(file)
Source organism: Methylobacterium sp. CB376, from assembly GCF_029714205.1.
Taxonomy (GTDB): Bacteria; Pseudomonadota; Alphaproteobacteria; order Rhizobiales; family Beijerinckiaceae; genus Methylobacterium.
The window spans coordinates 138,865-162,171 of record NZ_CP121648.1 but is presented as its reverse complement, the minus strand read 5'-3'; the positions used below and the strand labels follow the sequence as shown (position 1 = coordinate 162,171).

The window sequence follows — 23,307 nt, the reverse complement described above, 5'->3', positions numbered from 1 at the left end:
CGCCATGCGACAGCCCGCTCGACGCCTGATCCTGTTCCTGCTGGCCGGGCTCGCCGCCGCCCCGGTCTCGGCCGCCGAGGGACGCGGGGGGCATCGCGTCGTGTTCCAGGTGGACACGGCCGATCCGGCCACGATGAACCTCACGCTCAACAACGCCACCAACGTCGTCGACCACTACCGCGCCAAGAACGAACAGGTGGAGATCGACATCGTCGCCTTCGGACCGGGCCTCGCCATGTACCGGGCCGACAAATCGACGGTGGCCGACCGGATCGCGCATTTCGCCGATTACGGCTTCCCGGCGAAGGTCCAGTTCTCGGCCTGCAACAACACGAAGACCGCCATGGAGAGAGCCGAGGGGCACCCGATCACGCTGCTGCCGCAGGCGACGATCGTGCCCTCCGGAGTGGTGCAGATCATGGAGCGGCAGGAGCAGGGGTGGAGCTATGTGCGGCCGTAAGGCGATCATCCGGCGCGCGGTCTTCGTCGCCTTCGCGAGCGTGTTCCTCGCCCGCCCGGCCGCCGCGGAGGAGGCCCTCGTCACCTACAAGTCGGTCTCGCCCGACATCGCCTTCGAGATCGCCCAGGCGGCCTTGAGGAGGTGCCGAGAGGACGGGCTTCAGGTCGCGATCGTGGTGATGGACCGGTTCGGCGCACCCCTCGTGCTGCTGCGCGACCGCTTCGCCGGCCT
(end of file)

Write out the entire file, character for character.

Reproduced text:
Source organism: Methylobacterium sp. CB376, from assembly GCF_029714205.1.
Taxonomy (GTDB): Bacteria; Pseudomonadota; Alphaproteobacteria; order Rhizobiales; family Beijerinckiaceae; genus Methylobacterium.
The window spans coordinates 138,865-162,171 of record NZ_CP121648.1 but is presented as its reverse complement, the minus strand read 5'-3'; the positions used below and the strand labels follow the sequence as shown (position 1 = coordinate 162,171).

The window sequence follows — 23,307 nt, the reverse complement described above, 5'->3', positions numbered from 1 at the left end:
CGCCATGCGACAGCCCGCTCGACGCCTGATCCTGTTCCTGCTGGCCGGGCTCGCCGCCGCCCCGGTCTCGGCCGCCGAGGGACGCGGGGGGCATCGCGTCGTGTTCCAGGTGGACACGGCCGATCCGGCCACGATGAACCTCACGCTCAACAACGCCACCAACGTCGTCGACCACTACCGCGCCAAGAACGAACAGGTGGAGATCGACATCGTCGCCTTCGGACCGGGCCTCGCCATGTACCGGGCCGACAAATCGACGGTGGCCGACCGGATCGCGCATTTCGCCGATTACGGCTTCCCGGCGAAGGTCCAGTTCTCGGCCTGCAACAACACGAAGACCGCCATGGAGAGAGCCGAGGGGCACCCGATCACGCTGCTGCCGCAGGCGACGATCGTGCCCTCCGGAGTGGTGCAGATCATGGAGCGGCAGGAGCAGGGGTGGAGCTATGTGCGGCCGTAAGGCGATCATCCGGCGCGCGGTCTTCGTCGCCTTCGCGAGCGTGTTCCTCGCCCGCCCGGCCGCCGCGGAGGAGGCCCTCGTCACCTACAAGTCGGTCTCGCCCGACATCGCCTTCGAGATCGCCCAGGCGGCCTTGAGGAGGTGCCGAGAGGACGGGCTTCAGGTCGCGATCGTGGTGATGGACCGGTTCGGCGCACCCCTCGTGCTGCTGCGCGACCGCTTCGCCGGCCT